Monday, May 27, 2024

From PMU to BDF, The Genesis of an Army

On 27th April 1977 a law was passed by Parliament of Botswana allowing the creation of the country’s military. This date has remained so special to the founders of this military establishment so much that the 27th of every month was declared payday back in the day.

However, what many in this country are not aware of is the fact that a military kit had already been in existence since 1964. This is the year that marked the formation of what was officially known as the Para Military Unit of Botswana Police. This was an outfit created to challenge the neighbouring military incursions into Botswana especially from the Rhodesian forces.

For political reasons, the PMU became known as the Police Mobile Unit after independence because someone’s son was not yet ready to assume authority at the helm of this organization. It had to have no association with the military by name lest people (law makers especially) would challenge government to elevate it to a full military force. In fact Phillip Matante (a Francistown legislator) was the first one to challenge government for this transition but he failed. You all have to read between the lines here.

The PMU had two fully fledged companies that were ready and able to execute all military duties as required at the time. One company was based in Gaborone while the other company was based in Francistown. The works of these companies were military by nature and they did very little police general duties. Their concentration was based on patrolling the borders of the country and responding to any military incursions by our white neighbours.

The PMU was military in every sense of the word except for their colour of their vehicles which remained white like those of the regular police. The PMU trained its soldiers extensively and their measure of discipline was highly regarded in the police force. It is recorded in the Annual Report of the Commissioner of the Botswana Police of 1975 that a recommendation was made that all police recruits should be routed through this unit before they can be assigned general duties. The morale of these young men was much superior to the rest.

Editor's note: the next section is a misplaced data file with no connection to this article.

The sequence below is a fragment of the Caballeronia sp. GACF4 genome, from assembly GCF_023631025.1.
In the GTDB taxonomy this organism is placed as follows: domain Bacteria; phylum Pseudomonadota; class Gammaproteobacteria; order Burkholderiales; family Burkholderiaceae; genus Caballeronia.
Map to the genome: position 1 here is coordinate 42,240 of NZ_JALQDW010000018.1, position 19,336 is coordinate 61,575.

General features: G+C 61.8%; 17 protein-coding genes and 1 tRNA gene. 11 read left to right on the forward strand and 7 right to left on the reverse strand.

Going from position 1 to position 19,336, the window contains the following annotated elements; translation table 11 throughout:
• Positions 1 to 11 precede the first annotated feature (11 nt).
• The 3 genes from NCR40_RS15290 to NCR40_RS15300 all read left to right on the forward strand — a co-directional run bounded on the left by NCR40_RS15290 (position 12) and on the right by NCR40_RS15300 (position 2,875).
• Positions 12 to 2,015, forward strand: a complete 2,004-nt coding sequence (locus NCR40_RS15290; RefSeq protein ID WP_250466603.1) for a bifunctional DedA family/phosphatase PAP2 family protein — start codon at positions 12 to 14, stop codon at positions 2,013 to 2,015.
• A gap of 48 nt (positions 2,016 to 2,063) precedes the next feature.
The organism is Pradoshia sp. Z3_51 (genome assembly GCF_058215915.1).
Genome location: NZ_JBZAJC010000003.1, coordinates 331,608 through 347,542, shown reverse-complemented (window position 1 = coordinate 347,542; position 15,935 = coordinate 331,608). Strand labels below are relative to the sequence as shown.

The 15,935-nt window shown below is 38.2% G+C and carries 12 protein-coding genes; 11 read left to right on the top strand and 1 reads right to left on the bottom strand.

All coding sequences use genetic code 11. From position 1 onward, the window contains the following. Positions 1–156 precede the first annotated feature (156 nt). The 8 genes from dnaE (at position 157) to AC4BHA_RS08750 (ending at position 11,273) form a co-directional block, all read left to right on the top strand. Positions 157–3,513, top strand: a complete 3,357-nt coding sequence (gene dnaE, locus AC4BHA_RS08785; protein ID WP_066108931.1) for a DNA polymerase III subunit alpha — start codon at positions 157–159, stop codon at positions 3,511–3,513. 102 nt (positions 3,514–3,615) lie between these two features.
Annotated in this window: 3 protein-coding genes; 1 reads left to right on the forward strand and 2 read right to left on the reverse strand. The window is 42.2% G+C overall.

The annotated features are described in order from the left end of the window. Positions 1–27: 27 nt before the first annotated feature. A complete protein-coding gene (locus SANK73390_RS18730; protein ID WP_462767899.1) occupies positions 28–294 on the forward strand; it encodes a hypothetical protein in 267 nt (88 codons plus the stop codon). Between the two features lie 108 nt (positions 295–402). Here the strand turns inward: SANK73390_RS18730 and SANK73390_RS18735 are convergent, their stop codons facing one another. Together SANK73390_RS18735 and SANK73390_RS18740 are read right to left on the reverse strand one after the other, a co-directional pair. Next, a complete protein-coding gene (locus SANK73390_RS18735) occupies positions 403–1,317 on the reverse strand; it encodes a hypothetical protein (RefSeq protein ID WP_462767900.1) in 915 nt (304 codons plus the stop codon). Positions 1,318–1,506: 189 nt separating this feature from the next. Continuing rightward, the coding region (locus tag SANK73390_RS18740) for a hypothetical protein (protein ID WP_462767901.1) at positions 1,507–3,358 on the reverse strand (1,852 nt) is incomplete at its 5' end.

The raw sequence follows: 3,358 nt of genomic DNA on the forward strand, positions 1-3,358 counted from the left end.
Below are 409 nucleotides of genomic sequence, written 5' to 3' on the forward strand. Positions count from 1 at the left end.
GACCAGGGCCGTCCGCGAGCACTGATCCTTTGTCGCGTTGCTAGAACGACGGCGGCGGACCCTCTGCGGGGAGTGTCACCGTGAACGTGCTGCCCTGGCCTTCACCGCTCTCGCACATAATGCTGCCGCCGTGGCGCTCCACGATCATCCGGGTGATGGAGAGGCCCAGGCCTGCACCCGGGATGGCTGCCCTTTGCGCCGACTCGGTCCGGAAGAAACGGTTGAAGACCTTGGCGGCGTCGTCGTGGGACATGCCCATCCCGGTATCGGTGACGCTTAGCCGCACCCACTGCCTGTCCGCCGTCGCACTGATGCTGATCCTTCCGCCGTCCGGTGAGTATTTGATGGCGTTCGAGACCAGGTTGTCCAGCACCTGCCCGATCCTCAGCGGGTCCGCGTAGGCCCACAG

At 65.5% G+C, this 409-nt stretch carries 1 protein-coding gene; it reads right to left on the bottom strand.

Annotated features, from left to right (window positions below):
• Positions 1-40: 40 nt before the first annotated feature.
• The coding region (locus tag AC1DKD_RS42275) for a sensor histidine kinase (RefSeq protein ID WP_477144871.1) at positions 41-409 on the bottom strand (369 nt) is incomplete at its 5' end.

It was this recommendation which was approved that made the PMU an elite unit like what is now known as Special Forces in today’s army. The discipline and morale of the young lads at PMU was very high and unlike regular police, they recorded less incidents of disorderly behaviour.

The interesting part came at the time of transitioning from being a para military unit to becoming a defence force. After the passing of the BDF Act on the floor of parliament on 27th April 1977, there still was no army to show except a piece of legislation paving the way for the creation of such.

During my days with Botswana’s military, there was a cohort of both officers and men who were known as the Eight Zeros. This simply meant that their force numbers began reading with an eight and followed by a zero. These were revered as the ancestors of Botswana’s military and their word was regarded as a treasure trove of wisdom.